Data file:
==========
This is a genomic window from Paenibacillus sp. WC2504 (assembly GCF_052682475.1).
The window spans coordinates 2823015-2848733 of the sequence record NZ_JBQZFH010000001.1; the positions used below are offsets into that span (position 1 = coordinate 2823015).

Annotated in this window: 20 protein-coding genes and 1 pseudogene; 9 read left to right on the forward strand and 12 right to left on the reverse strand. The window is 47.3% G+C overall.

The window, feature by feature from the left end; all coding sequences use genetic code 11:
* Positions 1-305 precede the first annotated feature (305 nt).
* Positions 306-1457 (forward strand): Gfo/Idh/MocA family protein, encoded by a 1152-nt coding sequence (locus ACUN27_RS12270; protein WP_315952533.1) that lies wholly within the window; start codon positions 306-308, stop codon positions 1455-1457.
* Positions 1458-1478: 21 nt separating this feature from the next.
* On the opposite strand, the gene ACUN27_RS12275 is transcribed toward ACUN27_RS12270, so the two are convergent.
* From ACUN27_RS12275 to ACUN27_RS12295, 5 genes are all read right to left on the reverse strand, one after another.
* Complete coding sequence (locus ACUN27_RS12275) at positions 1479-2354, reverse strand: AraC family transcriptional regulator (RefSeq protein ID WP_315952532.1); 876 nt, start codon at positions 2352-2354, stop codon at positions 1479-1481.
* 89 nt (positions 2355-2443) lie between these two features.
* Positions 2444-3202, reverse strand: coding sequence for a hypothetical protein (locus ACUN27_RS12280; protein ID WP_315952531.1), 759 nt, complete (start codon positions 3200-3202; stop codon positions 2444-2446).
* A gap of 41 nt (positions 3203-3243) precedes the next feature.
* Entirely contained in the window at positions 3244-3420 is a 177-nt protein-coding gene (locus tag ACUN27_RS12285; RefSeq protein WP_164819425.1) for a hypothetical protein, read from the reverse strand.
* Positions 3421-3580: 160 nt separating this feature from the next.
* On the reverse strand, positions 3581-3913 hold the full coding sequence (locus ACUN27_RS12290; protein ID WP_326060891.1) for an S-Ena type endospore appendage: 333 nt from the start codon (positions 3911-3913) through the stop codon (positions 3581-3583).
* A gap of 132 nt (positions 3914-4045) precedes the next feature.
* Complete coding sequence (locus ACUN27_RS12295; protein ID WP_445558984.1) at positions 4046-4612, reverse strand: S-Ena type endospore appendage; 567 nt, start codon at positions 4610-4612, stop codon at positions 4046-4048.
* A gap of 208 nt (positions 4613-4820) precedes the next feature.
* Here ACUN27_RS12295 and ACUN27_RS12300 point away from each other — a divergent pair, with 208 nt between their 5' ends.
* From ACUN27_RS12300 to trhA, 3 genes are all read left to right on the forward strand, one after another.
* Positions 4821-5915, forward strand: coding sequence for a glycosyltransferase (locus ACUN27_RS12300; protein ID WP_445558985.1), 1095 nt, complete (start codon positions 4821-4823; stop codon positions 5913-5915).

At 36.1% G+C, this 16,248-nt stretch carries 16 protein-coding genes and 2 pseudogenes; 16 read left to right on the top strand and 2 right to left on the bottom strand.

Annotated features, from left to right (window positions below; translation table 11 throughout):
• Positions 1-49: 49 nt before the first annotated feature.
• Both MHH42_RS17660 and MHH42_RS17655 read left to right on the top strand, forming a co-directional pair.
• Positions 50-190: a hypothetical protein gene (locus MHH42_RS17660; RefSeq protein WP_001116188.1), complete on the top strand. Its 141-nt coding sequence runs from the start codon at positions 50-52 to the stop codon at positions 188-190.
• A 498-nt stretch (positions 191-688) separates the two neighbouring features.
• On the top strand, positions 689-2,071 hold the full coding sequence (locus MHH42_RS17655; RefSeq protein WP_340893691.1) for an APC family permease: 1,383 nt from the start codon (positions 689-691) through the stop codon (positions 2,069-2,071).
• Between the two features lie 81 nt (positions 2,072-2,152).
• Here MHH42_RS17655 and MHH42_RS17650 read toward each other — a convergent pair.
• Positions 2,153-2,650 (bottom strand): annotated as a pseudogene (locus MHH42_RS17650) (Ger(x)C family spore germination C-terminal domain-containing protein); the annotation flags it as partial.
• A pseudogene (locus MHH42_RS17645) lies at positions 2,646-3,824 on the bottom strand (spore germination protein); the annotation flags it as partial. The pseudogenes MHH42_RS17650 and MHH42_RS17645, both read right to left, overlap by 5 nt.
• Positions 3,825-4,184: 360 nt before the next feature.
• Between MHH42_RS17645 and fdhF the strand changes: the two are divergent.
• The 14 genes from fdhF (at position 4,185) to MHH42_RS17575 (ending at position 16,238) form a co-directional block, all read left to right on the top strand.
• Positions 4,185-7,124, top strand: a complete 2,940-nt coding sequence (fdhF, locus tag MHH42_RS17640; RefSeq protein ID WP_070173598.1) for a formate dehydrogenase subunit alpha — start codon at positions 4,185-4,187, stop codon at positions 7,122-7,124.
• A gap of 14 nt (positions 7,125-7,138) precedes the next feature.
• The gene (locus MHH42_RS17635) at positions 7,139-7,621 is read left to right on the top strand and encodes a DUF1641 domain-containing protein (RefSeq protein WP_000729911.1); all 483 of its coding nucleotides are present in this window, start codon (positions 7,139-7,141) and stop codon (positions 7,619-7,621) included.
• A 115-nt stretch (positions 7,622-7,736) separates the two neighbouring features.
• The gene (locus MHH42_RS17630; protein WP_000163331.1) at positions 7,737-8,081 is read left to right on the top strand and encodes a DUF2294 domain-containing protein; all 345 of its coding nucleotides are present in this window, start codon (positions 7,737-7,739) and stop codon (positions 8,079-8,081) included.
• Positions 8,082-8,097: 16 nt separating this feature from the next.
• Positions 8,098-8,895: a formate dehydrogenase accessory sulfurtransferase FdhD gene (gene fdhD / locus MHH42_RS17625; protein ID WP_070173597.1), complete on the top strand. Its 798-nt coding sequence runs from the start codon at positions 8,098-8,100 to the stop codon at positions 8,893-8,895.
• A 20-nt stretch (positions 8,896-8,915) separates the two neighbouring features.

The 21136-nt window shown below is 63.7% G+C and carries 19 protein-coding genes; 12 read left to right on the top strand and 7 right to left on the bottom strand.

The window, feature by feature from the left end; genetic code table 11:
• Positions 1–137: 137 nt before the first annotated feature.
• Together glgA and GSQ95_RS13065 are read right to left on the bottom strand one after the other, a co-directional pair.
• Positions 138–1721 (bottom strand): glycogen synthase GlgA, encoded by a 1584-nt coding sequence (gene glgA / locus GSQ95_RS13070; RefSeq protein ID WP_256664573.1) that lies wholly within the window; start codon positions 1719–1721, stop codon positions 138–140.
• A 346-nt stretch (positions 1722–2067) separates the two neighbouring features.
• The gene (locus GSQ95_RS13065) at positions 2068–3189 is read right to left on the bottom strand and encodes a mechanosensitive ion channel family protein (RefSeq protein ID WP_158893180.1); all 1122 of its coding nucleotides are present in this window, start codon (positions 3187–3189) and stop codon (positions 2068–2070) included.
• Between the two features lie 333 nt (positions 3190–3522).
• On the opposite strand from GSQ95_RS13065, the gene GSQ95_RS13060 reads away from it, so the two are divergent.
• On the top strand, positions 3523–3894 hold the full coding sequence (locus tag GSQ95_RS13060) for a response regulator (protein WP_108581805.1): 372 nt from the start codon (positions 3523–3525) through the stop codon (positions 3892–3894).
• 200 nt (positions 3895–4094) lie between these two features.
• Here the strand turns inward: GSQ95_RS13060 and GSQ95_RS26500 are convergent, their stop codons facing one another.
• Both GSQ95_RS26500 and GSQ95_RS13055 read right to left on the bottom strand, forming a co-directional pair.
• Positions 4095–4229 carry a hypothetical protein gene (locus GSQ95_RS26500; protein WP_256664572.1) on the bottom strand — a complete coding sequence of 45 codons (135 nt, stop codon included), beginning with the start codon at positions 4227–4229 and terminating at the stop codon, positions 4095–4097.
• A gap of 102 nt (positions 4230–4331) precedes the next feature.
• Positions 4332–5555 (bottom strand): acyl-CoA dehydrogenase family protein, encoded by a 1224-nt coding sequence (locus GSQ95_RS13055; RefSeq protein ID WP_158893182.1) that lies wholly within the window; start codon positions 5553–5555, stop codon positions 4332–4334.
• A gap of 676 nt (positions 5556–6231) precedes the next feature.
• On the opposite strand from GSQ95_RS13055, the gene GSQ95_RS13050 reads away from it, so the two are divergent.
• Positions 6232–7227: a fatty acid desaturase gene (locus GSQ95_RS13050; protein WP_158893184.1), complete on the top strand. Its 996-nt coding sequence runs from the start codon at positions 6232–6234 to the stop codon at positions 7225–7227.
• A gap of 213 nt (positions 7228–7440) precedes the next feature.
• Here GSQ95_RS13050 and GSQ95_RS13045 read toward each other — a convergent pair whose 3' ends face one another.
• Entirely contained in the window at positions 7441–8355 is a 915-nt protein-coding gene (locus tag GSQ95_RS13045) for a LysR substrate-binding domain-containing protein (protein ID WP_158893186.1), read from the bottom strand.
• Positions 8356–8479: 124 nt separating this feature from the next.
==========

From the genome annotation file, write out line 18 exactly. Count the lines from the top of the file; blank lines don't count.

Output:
* Complete coding sequence (locus ACUN27_RS12295; protein ID WP_445558984.1) at positions 4046-4612, reverse strand: S-Ena type endospore appendage; 567 nt, start codon at positions 4610-4612, stop codon at positions 4046-4048.